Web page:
David Bowie, my 'rebel, rebel', my hero, changed my life and helped us all make sense of the world – Susan Dalgety
“Never heard of it,” muttered the thirtysomething man behind the counter in our local electrical shop which sold a few LPs alongside toasters and washing machines. “Are you sure you’ve got the right title?”
I was an early adopter. I was captivated by his 1969 single Space Oddity, released just before Neil Armstrong walked on the moon. A rather solitary teen, in part through choice, but mostly because I lived on the Solway coast, 20 miles from my high school, I fell in love with his 1971 incarnation – a rather wan young man, with long flowing locks and long flowing dresses. I even joined his fan club, receiving a signed letter from his then wife Angie in return for my 25p postal order. I knew the words to Changes before anyone in my class had even heard of him.
‘Blokes in make-up’
But it was Ziggy, with his spiky red hair and cheap make-up, who turned my life upside down. When he appeared on Top of the Pops in July 1972 to promote his single Starman, in a clip that is now legendary, he looked into the camera, pointed directly at me and warbled, “I had to phone someone, so I picked on you-hoo-oo”. DAVID BOWIE WAS SPEAKING TO ME.
My dad looked over the top of his tabloid and muttered something derogatory about “blokes in make-up”, and my mum continued knitting as if nothing had happened, little knowing that a skinny bloke in a garish jump suit had just turned her eldest child’s life upside down.
Fifty years later, as I survey the wreckage of our world through the various screens littered around our flat, the lyrics of Bowie’s Five Years play in an endless loop in my head.
“News guy wept and told us,
Earth was really dying
Cried so much his face was wet,
Then I knew he was not lying…
…We've got five years, my brain hurts a lot
Five years, that's all we've got…”
Boy or girl, it didn’t matter
Tomorrow is the fifth anniversary of his death. He died, aged 69, from liver cancer, at home in his New York apartment in an unremarkable street in lower Manhattan. There was no funeral, no rock legend memorial. He departed this Earth as he had lived, on his own terms.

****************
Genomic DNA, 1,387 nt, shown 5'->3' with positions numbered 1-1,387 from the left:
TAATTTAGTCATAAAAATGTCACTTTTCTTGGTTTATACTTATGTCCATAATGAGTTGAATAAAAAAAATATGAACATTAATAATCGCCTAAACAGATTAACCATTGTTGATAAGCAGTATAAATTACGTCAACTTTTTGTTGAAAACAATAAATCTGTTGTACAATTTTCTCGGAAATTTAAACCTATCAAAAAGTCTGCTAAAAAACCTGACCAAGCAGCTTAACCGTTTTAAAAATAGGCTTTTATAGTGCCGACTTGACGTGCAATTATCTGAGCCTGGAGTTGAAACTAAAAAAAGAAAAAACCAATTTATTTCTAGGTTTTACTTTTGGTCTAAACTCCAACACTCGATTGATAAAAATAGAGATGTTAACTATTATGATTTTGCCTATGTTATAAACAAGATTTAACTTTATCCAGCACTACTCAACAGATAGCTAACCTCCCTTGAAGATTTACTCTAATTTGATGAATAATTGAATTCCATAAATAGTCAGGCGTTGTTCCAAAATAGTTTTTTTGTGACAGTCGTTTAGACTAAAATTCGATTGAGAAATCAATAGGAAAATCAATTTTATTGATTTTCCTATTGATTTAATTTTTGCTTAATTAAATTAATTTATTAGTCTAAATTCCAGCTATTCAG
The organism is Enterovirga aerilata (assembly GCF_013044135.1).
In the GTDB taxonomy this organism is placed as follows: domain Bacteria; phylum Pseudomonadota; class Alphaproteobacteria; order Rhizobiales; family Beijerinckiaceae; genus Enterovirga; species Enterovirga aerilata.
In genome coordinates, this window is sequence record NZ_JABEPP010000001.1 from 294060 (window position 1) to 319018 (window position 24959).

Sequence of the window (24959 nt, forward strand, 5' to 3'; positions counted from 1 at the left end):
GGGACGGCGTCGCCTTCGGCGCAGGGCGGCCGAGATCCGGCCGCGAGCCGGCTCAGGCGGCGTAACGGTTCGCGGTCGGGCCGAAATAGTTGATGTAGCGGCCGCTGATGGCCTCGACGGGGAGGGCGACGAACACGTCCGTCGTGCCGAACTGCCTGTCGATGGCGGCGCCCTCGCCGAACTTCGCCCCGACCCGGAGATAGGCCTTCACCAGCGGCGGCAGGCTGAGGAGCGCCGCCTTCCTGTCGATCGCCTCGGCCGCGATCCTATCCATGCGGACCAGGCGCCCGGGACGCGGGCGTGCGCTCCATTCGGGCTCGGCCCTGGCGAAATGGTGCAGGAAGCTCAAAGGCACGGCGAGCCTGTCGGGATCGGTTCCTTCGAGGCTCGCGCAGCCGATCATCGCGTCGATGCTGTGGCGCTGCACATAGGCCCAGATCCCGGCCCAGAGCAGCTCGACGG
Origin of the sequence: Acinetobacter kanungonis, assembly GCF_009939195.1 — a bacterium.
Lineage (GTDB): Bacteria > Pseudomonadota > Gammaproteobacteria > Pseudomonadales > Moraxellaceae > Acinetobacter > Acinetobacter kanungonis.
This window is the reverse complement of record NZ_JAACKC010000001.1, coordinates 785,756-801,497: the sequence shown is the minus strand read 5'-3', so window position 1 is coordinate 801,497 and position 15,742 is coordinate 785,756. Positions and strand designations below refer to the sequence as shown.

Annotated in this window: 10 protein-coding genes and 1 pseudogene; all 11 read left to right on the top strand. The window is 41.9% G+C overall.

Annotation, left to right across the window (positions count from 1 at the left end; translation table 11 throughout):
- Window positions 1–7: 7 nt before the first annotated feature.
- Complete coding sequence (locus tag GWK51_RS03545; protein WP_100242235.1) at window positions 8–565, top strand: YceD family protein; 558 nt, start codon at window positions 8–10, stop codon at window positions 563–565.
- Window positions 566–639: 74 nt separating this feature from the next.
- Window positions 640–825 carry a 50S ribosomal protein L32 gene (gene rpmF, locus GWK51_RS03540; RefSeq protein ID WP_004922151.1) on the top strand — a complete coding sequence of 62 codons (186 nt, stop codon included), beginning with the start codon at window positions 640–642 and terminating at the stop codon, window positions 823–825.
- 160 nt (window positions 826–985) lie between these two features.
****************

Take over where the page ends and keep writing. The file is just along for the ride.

That was what David Bowie sang to me 50 years ago. He told me – a skinny, introverted, slightly strange young girl – that I could be who I wanted to be, my only constraint my imagination. And my supply of hair dye.
It didn’t matter if I was a boy or a girl, or both. I could wear satin and tat. I could write books. I could break free from the limitations of my working-class background. I could, like him, shape the future. More than any politician at the time, he spoke for my generation.
Over the course of his career, he said and did some stupid things, from his cocaine-fuelled Thin White Duke period when he flirted with fascism to his strange Christmas duet with Bing Crosby.
Even his much-loved anthem Heroes is as much a song about alcoholism as it is about freedom. “It (drinking) would kill me if I started again,” he told Jeremy Paxman in a 1999 interview.
But his frailties are nothing when compared to his influence on – and understanding of – the post-digital age. In that same Paxman interview, he predicted the impact the new-fangled internet would have on, well, everything.
“I think we are on the cusp of something exhilarating and terrifying… it’s an alien life form,” he told the sceptical interviewer. Twenty years later, we watch aghast as Trump unleashes his goons through the medium of social media.
“Music itself is going to become like running water or electricity,” Bowie told the New York Times in 2002. Today, my grandchildren think pop songs are something you find on YouTube, nothing more significant than a 30-second soundtrack for a TikTok clip.
A blueprint for dying
And he played with gender decades before today’s trans teens were born. As a young man, he dressed as he wished, flirting with anyone he found attractive, or useful. His announcement in a 1972 Melody Maker interview that he was gay (sometimes) liberated a generation.
But he changed people’s attitudes to sexuality with a smile. He never felt the need to dictate people’s pronouns, or claim that his love of make-up meant he was female.
“Why aren’t you wearing your girl’s dress today?” he was asked. “Oh dear,” he replied, “You must understand that it’s not a woman’s. It’s a man’s dress.”
And just as Rebel, Rebel is the theme tune to my teenage years, so his final album Blackstar is the soundtrack to the final decades of my life.
The album, written and recorded while he was undergoing chemotherapy, was released on his 69th birthday, two days before he died.
“Look up here, I'm in heaven,” he sings on Lazarus, “I've got scars that can't be seen. I've got drama, can't be stolen. Everybody knows me now.”
He met his impending death as he had lived his life, with courage and style, offering those of us who had grown old with him a blueprint for dying, just as he inspired our lives.
The last public photographs of him – taken only a few weeks before he died – show a frail man, the shadow of terminal cancer on his face. Yet he is as beautiful as ever, smiling and waving and looking so fine.
Five years on, as we look on aghast at America’s tortured brow, at the lawman beating up the wrong guy, who is left to make sense of our world?
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